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Reps. Wayne Owens, D-Utah, and Jim Hansen, R-Utah, waged a dogfight on the House floor Thursday on whether to study killing the new C-17 cargo plane, which would be partially built in Utah.

Hansen's side won, killing Owens' amendment to study costs of killing the C-17 on a voice vote. But Hansen said Owens' fight hurts Utah's chance to land huge new civilian aircraft facilities from McDonnell Douglas - the prime contractor on the C-17.That was only some of the action affecting Utah Thursday in long debate on the defense bill. The House also called for a ban on nuclear tests in Nevada (upwind from Utah), and for a new independent commission to study alternative ways to destroy chemical arms.

Nearly half of the military's chemical arms are stored at Tooele Army Depot. A plant is under construction there now to destroy them, but the planned procedure has been beset by safety problems and huge cost overruns in tests.

The fight over the C-17 on Thursday was just the latest round in a years-long dispute between Owens - one of the plane's most ardent opponents - and Hansen, one of its strongest supporters.

Owens' fight has been tough because the C-17 has contracts in more than 100 House districts in 28 states.

Hansen aides said about $6 million worth of work on the C-17 is performed a year in Utah at Flameco and CCI Mechanical Services, but much more work is likely when the C-17 goes into full production beyond the early testing now in progess.

Hansen also said Thursday that McDonnell Douglas officials told him this week that Owens' C-17 fight is discouraging them from building huge civilian aircraft production facilities in Utah, which is said to be a finalist.

Still, Owens told the House, "Cracks developed on some of the jet's parts after just a few minutes of testing. And other parts used in C-17 tests buckled, collapsed or melted during heat tests. . . . Since its inception, the C-17 has been a failure. It is years behind schedule and . . . $1.3 billion over the fixed-price development contract."

He said the military should study restarting the production line of the C-5 cargo plane instead, and predicted it would find "a wealth of new information that will demonstrate the costly folly of continuing the C-17."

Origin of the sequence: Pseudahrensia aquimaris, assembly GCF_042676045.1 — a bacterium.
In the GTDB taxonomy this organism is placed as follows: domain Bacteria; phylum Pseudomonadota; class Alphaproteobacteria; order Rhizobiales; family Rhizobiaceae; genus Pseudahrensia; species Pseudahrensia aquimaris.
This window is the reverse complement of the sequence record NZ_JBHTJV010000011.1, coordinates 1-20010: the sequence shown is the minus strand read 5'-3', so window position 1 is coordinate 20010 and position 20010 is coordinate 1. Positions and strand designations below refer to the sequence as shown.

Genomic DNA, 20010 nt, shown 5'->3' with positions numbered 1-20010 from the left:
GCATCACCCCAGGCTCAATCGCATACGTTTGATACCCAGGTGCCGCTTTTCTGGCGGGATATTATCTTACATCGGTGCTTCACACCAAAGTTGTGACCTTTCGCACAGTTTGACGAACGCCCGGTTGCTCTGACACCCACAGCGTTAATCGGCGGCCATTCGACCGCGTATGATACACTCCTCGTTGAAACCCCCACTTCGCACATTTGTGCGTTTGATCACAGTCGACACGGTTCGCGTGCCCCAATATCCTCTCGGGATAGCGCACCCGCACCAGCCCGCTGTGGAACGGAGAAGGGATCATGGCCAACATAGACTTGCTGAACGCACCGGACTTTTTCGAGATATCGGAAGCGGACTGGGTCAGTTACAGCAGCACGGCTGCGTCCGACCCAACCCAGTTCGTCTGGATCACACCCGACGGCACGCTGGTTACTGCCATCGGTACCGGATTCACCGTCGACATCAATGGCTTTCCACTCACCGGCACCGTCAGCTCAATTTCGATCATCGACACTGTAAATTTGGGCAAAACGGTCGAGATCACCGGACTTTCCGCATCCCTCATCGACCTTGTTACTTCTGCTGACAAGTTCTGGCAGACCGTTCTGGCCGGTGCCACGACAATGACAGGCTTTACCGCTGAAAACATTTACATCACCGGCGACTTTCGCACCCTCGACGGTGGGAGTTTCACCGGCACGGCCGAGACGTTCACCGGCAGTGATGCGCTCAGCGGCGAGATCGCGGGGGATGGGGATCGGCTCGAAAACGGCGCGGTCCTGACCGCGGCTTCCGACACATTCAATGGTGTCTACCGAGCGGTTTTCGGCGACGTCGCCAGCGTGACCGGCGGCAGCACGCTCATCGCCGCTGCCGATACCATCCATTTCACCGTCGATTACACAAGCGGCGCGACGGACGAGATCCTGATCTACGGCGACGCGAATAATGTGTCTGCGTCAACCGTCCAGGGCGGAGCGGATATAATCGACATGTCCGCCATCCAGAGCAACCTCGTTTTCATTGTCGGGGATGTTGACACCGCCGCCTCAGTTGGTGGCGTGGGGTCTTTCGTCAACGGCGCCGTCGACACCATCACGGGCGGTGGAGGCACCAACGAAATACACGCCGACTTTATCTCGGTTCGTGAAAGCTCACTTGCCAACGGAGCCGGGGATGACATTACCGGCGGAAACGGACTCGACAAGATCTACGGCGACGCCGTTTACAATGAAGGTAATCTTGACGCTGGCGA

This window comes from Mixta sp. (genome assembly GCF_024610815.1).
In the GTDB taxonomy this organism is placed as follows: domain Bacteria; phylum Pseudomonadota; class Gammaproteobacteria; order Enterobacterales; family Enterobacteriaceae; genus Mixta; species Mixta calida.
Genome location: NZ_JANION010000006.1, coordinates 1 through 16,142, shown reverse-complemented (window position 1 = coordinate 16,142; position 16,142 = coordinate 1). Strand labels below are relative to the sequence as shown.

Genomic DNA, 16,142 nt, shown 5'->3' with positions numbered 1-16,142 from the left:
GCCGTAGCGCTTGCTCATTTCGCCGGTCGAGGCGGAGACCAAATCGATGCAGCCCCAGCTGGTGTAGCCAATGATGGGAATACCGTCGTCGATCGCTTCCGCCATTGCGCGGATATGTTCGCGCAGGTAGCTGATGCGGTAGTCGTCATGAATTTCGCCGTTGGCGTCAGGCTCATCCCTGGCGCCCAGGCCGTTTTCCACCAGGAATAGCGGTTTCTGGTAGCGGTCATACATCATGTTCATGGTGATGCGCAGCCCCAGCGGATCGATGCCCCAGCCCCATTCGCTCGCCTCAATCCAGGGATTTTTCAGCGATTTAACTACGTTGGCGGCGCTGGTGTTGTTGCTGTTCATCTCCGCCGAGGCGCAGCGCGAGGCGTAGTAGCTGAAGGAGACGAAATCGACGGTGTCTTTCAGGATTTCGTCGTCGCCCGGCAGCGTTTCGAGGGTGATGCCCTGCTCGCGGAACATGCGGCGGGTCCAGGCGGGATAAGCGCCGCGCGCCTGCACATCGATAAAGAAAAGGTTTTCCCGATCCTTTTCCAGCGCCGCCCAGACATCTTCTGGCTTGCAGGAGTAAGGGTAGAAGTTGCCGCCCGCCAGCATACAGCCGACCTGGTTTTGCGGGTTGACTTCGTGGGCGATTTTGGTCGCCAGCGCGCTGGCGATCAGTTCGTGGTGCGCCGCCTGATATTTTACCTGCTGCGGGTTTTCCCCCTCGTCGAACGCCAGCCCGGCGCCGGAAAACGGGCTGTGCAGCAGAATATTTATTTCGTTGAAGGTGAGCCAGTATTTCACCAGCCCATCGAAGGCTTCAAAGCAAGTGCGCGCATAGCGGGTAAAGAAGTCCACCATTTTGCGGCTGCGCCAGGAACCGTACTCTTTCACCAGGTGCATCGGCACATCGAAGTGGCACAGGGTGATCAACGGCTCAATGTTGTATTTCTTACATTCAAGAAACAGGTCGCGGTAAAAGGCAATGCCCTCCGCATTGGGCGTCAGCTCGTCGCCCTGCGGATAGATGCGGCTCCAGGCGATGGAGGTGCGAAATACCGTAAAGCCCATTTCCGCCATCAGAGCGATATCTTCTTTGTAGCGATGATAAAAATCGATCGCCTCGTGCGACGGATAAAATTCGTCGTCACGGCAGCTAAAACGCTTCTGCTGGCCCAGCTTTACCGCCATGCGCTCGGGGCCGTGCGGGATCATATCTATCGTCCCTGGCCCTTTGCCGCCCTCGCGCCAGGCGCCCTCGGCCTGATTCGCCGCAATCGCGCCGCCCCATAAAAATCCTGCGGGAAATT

However, Hansen - a member of the House Armed Services Committee - said, "The C-17 is one of the few things I've seen all the joint chiefs of staff agree they need."

Hansen said the C-17 can land on shorter runways, uses less fuel and is easier to unload than the C-5. He said in a press release, "For my friend Wayne to blindly offer yet another C-17 amendment this year really demonstrates a lack of concern for modernizing our airlift capability and deliberately ignores previous studies."

In other action, the House voted 237-167 to impose a one-year moratorium on nuclear testing as long as the former Soviet republics continue their current unilateral ban.

The House passed similar provisions in 1982 and 1988, but the Senate refused to pass them. This year, Sen. Mark Hatfield, R-Ore., said he has signed up 45 supporters of a moratorium bill so far.

The House also approved on voice vote an amendment by Rep. Tom McMillen, D-Md., to create an independent commission to study more closely alternative methods of destroying its chemical arms. McMillen's district includes Aberdeen Proving Ground, where many arms are stored.

The Army's preferred method of drilling arms to drain them, then burn different parts of the arms in different furnaces has had numerous accidents, delays and gigantic cost overruns.

Critics say the Army should more closely look at a method now being tested in part at Tooele and Dugway Proving Ground to freeze arms in liquid nitrogen, crush them and burn them.